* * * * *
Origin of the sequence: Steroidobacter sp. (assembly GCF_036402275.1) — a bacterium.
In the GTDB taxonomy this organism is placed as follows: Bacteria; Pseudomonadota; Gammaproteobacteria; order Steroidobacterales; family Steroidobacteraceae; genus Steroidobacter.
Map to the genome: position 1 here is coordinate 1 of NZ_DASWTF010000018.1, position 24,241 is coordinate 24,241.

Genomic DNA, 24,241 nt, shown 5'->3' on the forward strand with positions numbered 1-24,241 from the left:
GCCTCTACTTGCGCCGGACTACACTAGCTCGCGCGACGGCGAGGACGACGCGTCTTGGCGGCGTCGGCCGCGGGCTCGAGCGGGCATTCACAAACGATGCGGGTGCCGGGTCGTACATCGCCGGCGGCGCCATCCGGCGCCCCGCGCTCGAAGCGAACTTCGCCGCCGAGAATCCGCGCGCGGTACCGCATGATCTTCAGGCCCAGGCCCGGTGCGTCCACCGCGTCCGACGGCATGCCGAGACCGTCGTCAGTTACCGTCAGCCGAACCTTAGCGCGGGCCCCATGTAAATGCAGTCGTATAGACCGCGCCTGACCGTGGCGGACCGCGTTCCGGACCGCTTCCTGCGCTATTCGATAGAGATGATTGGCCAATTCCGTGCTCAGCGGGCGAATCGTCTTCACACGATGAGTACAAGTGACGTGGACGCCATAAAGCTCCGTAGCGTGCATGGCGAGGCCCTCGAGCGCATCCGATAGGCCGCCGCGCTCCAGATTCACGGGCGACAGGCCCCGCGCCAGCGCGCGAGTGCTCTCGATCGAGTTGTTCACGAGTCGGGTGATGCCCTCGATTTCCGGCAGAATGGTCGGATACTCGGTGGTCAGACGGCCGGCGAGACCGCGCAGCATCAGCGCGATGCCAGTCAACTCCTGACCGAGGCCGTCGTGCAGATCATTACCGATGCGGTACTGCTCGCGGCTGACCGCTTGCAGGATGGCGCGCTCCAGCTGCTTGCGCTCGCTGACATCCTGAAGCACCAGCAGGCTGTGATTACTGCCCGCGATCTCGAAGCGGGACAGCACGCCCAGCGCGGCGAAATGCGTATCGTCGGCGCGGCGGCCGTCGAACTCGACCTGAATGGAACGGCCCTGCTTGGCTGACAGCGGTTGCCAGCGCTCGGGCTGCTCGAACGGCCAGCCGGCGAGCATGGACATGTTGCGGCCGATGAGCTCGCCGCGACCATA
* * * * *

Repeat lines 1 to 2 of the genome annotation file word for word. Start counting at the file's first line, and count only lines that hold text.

Origin of the sequence: Steroidobacter sp. (assembly GCF_036402275.1) — a bacterium.
In the GTDB taxonomy this organism is placed as follows: Bacteria; Pseudomonadota; Gammaproteobacteria; order Steroidobacterales; family Steroidobacteraceae; genus Steroidobacter.